During this time, Mr. R. visited his family in Aspen in September 1995, but was unable to resolve matters, with Mrs. R. He next visited Colorado from July through September 1996. Since his return to England, he has exchanged some correspondence and maintained occasional phone contact with the children, but has not seen them.

Removal or Retention

Petitioner must first prove by a preponderance of evidence that Respondent's removal was wrongful. 42 U.S.C. s. 11603(e)(1)(A).

A removal is wrongful when (1) it violates the custody rights of the Petitioner under the country's law where the child "was habitually resident immediately before the removal"; and (2) Petitioner actually exercised those custodial rights (or would have but for the removal). Convention, art. 3, 51 Fed.Reg. at 10,498.

There is no dispute but that the "habitual residence" at the time of removal was the United Kingdom. Hence, English law determines whether Petitioner had custody rights.

United Kingdom's law provides that, where, as here, the child's father and mother were married at the time of birth, each has parental responsibility for the child "' Children Act 1989, ch. 41, Part I, s. 2(l). (Exhibit P-3). "Parental responsibility' means all the rights, duties, powers, responsibilities and authority which by law a parent of a child has in relation to the child and his property." Id. s. 3(1). Thus, each parent has full custody rights unless altered by court order. Further, under the United Kingdom's Child Abduction Act 1984, it is a criminal offense for a parent to take a child out of the United Kingdom for more than one month without the consent of the other parent, again absent court order in favor of the first parent. Child Abduction Act 1984, ch. 37, Part 1, s. 1(1) (Exhibit P-2). Accordingly, both parents have on-going de jure custody of the child until a court of competent jurisdiction orders otherwise. See Aff. of Petitioner's English Solicitor (Exhibit P-11); Friedrich v. Friedrich, 78 F.3d 1060, 1064 (6th Cir.1996).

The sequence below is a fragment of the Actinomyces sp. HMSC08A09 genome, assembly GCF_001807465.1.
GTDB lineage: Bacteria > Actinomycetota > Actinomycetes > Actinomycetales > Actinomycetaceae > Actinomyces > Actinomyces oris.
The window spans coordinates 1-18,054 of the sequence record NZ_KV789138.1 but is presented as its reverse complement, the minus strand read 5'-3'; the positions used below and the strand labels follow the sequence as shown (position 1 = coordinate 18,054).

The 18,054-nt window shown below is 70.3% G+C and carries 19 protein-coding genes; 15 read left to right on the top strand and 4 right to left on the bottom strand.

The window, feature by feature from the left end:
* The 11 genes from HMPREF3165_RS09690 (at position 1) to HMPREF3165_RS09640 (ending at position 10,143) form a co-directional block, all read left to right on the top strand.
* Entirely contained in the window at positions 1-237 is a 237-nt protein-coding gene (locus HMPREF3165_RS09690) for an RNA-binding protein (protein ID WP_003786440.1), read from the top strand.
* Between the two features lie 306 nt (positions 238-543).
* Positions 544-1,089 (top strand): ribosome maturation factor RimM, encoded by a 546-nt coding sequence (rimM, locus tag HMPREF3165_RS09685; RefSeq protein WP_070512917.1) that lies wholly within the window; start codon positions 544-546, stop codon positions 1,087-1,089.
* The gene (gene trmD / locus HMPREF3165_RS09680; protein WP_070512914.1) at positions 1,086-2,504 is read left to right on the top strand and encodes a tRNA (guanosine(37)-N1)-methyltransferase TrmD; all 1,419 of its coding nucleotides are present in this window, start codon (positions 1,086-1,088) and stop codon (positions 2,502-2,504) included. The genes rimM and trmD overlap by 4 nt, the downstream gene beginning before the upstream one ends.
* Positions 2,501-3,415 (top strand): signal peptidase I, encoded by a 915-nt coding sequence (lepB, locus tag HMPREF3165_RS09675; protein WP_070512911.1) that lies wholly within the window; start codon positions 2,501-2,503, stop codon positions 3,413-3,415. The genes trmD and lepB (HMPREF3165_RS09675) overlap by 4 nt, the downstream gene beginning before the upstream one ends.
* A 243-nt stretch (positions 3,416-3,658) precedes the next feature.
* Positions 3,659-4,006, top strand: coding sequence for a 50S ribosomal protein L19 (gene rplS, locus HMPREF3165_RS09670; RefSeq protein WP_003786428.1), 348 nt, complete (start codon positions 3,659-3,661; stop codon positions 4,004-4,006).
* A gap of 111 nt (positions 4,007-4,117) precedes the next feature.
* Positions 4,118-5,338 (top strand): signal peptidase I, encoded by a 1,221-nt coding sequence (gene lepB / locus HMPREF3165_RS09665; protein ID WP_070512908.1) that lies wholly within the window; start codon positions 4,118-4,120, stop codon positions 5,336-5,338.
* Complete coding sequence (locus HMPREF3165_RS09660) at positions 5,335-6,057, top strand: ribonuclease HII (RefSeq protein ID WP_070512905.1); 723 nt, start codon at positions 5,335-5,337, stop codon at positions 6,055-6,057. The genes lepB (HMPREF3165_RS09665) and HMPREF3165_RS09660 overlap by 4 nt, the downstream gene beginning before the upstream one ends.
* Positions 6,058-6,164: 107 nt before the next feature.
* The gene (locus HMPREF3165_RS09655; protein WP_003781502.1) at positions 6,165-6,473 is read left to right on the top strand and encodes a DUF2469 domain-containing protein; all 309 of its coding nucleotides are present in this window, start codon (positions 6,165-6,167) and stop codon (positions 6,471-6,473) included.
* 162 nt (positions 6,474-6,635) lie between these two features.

Nevertheless, Respondent argues that Petitioner's voluntary, Court approved "undertaking" not to communicate with the Respondent or return to the matrimonial home without her consent meant that Petitioner no longer had custody rights. Such an argument cannot stand the test of factual and legal scrutiny.

Supposedly as the result of alleged events, vigorously disputed by Petitioner, Respondent removed the children from the matrimonial home and then commenced injunction proceedings against Petitioner in the local county court in Great Britain. After hearing some of the evidence, the district judge suggested the matter be handled with an "undertaking" instead of a full hearing with a resulting formal order. No admissions of fact were made (Petitioner denied all allegations made by Respondent) and the resulting agreement or "undertaking" is in lieu of a court order. Aff. of Pet'r (Exhibit P-11). Indeed, a review of the "undertaking," (Exhibit R-1), discloses no agreement or mention of custody. Accordingly, I conclude that Respondent's argument is without merit as no court order exists to eliminate Petitioner's de jure custody rights.